Back in November of 2018, I did a project called ’50 acts of kindness.’ From baking cookies for all my neighbors to handing out roses on a rainy afternoon, I did five acts of kindness every day for 10 days. It showed me how much a simple act of kindness can do; however, it also made me realize how unusual kindness is.
Yes, sure, we work on being kind to our families, our friends, and hopefully ourselves , but being kind to a complete stranger is odd. We barely look at each other in the eye, let alone say, “Good morning!” to a neighbor.
We post pretty pictures on Instagram with captions like “treat others the way you want to be treated,” but we rarely practice what we preach. We might be a kind person, but outside our family and friends, we don’t often practice kindness.
Fast forward to February 11, 2018: I decided that I want to invite complete strangers over for dinner for Valentine’s day.
Firstly, I wanted to meet new people in an unusual way and do something that I myself would have loved to be a part of. A complete stranger inviting me over for dinner with a bunch of other strangers? Yes, please.
Secondly, I wanted to see if I’d actually be able to pull it off — how many people would say yes to this bold request? In a world constantly telling us not to trust strangers, how many people would do the opposite?
On February 13, I went to Washington Square Park and began my quest. I was definitely nervous, but kept reminding myself that the worst that could happen was I’d get a bunch of no’s. The world wouldn’t stop spinning. I wouldn’t lose a limb. I’d simply get a “no,” and that would be it.
It went something like this:
Me: Heeey! Are you doing anything for Valentine’s day tomorrow?
Stranger: No. Why?
Me: I’m hosting a Valentine’s Day dinner for strangers at my apartment and wanted to see if you’d like to join.
Stranger: Are you going to murder me?
Okay, the areyougoingtomurderme line popped up only twice, but the general answers were either”
Stranger: Ummm, no thanks.
Stranger: Ahhh… that’s weird, but okay, sure.
Stranger: *walks past and ignores me*
Out of around 40–50 people that I asked, over 20 said yes and gave me their phone numbers. Later that day, I texted every single one of them.
Fourteen didn’t reply.
Six said they couldn’t make it.
Two confirmed (and one of them was bringing his roommate, making it three definite yeses).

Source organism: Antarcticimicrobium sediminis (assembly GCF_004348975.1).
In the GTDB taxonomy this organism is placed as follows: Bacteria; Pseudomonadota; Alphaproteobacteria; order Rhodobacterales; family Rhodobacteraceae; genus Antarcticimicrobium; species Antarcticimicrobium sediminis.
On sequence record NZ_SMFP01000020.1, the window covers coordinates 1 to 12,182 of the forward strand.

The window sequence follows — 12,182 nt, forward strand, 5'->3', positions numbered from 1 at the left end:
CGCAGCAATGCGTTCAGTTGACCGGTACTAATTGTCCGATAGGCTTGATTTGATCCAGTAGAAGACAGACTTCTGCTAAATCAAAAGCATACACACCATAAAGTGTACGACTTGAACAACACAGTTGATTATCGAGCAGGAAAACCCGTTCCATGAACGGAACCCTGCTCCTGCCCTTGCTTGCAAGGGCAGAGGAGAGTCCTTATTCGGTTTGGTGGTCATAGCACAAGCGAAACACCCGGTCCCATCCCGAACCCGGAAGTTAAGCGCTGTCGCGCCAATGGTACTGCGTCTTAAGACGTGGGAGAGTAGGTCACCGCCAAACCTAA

Well, I was a little disappointed, as I expected more people to reply, but I couldn’t complain. It’s always easier to say yes in person and then ghost someone via text. Nevertheless, I wanted to try and get a few more people.
The next morning (AKA the night of the dinner) I went on Instagram and started looking through my Instagram followers. Now, by all means, I am not some kind of famous Instagram personality with hundreds of thousands of followers. I share interesting thoughts and experiences on Instagram and have a few thousand people who connect with them. That’s about it.
I found a couple of people who were in their mid-20s, seemed sweet, and lived in New York. I direct messaged them and hoped for the best.
One said she couldn’t make it.
Three people confirmed
Perhaps this wasn’t going to be a failed mission after all — six people were coming over! Oh, and one cute pup too, as one of the girls whom I approached at Washington Sqare Park was bringing her dog.
I spent the rest of the day prepping and cleaning. My friend Allie came over and helped me prepare the food — tacos.
Within the next hour and a half, I had six complete strangers laughing, eating, and drinking at my apartment. Music was playing, the conversation was flowing, and new friendships were being formed.
It was incredible.
Gency, one of the people whom I messaged on Instagram, told me this was one of the most fun New York City experiences he’d ever had.
When everyone had left, I sat down and processed what had just happened. I couldn’t believe that 48 hours before I didn’t know any of these people, and now we were all laughing and talking like we’d always been friends.
Joaquin and Molly, whom I approached in Washington Square Park, didn’t wake up that morning thinking, “You know what? Today I will go and have dinner at a stranger’s apartment!”
That wasn’t even a possibility.
My decision to approach them, which was made in a matter of seconds, and their decision to say yes, resulted in something new and magical.
With this project, my mission was to bring people together. However, it ended up teaching me so much more.
Whether it’s something unexpected that happens to us or us deciding to do something new and unexpected, the course of our day — and our life — can change in a matter of seconds.
A few takeaways:
1. Do something kind for another who doesn’t expect it.
You don’t have to invite a bunch of strangers over to your apartment and cook them a meal if you don’t want to. Whether it’s paying it forward with a cup or coffee or simply smiling at a stranger , random acts of kindness make the world a little better.
2. Say yes to the unexpected, but also create something unexpected.
If there’s no room in your daily life for something fresh and exciting to happen , take control and make it happen! Do something bold! Additionally, if an exciting opportunity presents itself that is out of your comfort zone— say YES.
You never know what will come out of it.